They rented what looked like a spaceship to host the COP. And much like a commercial aircraft, we had to queue up and go through security to enter this spaceship! This was clearly no ordinary queue though - I don't think I have ever seen so many different nationalities, races, languages, and fancy headgears together, all annoyed in unison at being asked to take their laptops out of their bags for the scanners. This is the closest I am going to get to being inside the Olympic village.
The spaceship-like Spodek stadium in Katowice - the venue for COP 24
There wasn't too much time to gawk around because if the COP is anything, it is busy! The first event I attended was hosted by Friends of the Earth, where they launched their People Power Now! manifesto. The manifesto made a list of ten demands for a just and inclusive transition to a renewable energy economy. They raised points that I had never considered (more such instances followed) - how do we ensure that positive climate action, such as large solar fields, do not destroy arable land or lead to loss of biodiversity? How do we ensure that policies adopted for climate change prevention will not be at the cost of workers or marginalised communities? Will transfer of knowledge and technology in developing countries benefit its people, or its corporations? Salient points, not many answers.
Next up was a panel discussion on making climate action more transparent and ambitious. The Paris Agreement was made up of nationally determined contributions (NDCs) that every participating country submitted. Turns out, the voluntary nature of these NDCs meant that many of them were not really attainable, and almost all of them were conditional. The Paris Agreement also asked countries to contribute to a Green Climate Fund which was supposed to get to $100 billion, a figure we are currently woefully short of. Pieter Pauw of the German Development Institute presented that the costs to implement all the NDCs put together are already more than $100 billion - the die was loaded from the start!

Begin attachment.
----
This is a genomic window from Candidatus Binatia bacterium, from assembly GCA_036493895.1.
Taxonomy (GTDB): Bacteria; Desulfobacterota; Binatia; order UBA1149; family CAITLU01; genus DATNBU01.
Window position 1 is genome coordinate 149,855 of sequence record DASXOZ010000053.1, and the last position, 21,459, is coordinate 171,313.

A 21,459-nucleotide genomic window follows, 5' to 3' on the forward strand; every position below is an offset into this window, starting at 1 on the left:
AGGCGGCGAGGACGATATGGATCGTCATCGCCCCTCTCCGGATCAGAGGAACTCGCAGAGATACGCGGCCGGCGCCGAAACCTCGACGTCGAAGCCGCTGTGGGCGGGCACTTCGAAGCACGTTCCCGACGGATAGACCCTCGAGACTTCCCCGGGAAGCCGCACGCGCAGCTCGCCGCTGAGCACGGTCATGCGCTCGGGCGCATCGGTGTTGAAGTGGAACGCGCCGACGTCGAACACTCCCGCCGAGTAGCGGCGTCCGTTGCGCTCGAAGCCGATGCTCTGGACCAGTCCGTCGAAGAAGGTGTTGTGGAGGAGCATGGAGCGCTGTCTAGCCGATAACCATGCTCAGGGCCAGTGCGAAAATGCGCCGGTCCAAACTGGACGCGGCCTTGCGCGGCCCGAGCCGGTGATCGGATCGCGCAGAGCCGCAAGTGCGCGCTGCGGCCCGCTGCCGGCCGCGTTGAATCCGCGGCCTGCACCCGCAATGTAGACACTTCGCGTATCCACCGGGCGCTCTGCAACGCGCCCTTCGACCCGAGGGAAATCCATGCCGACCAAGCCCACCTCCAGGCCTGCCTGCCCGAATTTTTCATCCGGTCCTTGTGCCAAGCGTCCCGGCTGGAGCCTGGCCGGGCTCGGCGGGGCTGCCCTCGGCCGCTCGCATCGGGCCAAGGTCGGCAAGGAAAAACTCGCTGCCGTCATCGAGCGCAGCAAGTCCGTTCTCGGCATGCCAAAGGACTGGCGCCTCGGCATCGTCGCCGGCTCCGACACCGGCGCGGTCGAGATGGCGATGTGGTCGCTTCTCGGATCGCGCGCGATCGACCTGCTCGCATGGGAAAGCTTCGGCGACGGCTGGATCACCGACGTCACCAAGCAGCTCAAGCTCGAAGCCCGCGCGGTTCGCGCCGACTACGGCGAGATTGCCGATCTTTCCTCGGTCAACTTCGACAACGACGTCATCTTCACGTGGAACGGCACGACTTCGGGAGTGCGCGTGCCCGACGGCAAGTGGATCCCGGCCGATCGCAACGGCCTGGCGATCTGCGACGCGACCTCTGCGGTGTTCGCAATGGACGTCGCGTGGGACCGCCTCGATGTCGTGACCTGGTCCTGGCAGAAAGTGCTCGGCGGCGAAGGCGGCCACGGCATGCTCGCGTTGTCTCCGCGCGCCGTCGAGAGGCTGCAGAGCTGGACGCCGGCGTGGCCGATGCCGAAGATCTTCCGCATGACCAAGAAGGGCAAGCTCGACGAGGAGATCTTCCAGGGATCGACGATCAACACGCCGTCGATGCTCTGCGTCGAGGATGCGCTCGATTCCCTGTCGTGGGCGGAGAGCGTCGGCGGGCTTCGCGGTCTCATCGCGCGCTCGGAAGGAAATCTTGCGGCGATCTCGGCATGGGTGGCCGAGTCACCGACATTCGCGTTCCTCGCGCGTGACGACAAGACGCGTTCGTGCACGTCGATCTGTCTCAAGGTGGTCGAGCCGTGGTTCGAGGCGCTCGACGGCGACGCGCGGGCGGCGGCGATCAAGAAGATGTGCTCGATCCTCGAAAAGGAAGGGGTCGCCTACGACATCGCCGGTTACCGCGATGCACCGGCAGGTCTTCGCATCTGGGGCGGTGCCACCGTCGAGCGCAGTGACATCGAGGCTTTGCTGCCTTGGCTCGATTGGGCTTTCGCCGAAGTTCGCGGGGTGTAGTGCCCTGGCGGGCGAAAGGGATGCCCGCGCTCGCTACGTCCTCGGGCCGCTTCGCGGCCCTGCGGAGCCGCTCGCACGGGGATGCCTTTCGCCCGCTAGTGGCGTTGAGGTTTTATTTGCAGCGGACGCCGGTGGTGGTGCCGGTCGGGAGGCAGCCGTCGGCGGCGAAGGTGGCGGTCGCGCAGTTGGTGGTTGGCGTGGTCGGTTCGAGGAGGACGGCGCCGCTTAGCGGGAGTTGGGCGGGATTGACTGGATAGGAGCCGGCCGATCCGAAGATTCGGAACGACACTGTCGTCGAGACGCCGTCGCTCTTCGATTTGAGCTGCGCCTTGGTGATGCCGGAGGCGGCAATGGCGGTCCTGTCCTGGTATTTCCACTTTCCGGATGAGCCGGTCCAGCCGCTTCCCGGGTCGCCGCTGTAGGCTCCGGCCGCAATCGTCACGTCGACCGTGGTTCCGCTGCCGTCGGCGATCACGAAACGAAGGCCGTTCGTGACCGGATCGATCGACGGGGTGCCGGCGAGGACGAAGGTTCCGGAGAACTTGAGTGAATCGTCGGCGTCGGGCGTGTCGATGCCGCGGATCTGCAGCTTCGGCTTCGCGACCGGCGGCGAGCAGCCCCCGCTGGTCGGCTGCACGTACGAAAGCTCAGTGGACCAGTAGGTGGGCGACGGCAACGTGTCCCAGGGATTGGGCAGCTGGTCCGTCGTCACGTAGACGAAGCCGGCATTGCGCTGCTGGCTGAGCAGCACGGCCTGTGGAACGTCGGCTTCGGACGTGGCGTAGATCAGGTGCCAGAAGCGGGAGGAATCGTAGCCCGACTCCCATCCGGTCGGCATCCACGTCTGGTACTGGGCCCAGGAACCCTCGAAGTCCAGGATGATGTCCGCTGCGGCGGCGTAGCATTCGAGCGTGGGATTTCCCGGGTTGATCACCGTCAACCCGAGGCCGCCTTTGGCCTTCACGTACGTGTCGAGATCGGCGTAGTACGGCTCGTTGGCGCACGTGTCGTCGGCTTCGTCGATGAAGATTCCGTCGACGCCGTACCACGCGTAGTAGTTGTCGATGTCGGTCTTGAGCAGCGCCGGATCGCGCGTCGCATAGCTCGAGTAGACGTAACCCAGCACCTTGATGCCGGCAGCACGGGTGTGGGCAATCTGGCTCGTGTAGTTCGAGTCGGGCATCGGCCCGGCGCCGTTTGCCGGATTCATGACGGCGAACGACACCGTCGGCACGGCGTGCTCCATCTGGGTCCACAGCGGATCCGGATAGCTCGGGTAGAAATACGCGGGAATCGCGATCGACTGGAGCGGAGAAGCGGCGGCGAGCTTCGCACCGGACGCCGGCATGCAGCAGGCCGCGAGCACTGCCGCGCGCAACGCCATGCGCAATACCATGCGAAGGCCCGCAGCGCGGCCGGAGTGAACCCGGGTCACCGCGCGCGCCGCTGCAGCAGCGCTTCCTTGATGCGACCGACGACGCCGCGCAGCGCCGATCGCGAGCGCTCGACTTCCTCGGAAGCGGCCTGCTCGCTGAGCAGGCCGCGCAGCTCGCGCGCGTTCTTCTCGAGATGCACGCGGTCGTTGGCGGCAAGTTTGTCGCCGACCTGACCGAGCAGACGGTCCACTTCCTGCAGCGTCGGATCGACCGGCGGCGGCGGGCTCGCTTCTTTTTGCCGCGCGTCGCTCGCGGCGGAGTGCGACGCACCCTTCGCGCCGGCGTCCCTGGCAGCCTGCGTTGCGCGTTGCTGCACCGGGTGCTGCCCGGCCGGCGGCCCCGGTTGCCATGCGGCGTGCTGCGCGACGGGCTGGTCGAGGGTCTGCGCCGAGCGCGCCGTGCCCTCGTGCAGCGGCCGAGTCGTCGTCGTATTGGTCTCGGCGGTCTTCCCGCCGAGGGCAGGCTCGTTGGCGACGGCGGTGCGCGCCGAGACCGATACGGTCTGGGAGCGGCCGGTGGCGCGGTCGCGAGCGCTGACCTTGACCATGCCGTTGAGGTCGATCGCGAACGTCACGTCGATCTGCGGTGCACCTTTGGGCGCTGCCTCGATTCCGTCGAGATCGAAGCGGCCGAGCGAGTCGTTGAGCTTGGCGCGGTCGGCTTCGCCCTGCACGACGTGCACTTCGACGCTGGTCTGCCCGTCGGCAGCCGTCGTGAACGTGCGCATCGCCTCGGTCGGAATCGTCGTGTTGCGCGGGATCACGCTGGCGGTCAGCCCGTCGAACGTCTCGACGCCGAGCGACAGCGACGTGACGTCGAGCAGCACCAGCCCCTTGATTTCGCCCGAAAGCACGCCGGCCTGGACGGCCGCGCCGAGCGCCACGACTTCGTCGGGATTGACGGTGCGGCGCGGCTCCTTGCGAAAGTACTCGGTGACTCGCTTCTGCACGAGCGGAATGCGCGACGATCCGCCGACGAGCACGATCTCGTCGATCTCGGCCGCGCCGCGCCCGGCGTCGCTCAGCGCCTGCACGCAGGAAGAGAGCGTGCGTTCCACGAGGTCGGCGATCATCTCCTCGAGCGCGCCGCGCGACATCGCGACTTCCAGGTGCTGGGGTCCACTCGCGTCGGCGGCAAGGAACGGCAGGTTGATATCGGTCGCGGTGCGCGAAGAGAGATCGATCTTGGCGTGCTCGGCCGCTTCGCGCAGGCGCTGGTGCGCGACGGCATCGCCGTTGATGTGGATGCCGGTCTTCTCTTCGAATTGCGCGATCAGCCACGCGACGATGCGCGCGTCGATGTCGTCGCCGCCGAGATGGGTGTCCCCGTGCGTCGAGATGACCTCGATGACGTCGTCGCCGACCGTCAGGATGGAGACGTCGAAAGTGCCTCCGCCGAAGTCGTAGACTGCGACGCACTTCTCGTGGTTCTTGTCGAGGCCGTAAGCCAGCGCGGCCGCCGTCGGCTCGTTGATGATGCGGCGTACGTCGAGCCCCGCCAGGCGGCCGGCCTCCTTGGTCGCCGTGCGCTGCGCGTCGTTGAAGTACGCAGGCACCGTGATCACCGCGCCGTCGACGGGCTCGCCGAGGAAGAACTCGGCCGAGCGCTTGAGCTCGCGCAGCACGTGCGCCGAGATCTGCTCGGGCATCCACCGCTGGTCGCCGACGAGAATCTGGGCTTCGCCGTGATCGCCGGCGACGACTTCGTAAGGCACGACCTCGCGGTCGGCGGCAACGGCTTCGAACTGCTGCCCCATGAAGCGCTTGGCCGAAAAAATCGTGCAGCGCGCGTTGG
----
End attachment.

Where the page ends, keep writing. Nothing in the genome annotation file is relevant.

Panel discussion on Making climate action more transparent and ambitious
L-R: Angel Hsu, Pieter Pauw, moderator guy, Clara Brandi, nice guy from Bangladesh, Nicklas Höhne
However, there could be a wormhole that could help us get back on track - non-state actors! Dr. Angel Hsu presented a study that showed that most of the Annex-I (read: wealthy) countries have not accounted for contributions from non-state actors (NSAs) - city councils, umbrella organisations, and private entities - in their NDCs. She contested that if these countries could leverage NSAs to pull their weight, we would be right back on track towards limiting temperature rise to only 1.5 degrees Celsius. Nicklas Höhne then showcased the findings of his survey - most countries have not found political will lacking while making stronger climate policies; what they have struggled with is securing funding and support from private actors. The irony, that he said this to a room full of diplomats and PhD students, was not lost on anyone.
With energy levels flagging and beer o'clock in sight, I dragged myself to the last discussion of the day - Public engagement with climate change. I was engaged from the get-go. Climate news is almost always perceived as bad news - probably because that's how it is often delivered, argued the panel. If we want to engage people, we need to appeal to their values; we need to have an emotional discussion on climate change.
Australia's Climate Communicators - weather reporters delivering climate change information
Stephanie Hall of the Monash University in Australia is taking a stronger stand. She has launched a project in Australia where news weather reporters dole out information about climate change, along with the daily weather. The project draws on her findings that people are more open to receiving information if it comes from a trusted, local voice - doctor, school teacher, weatherman. The science has been around for decades now and pointing to figures and numbers isn't working - it's time, she says, to think like a marketing executive would about a potential consumer.
Eat your heart out, Fox News.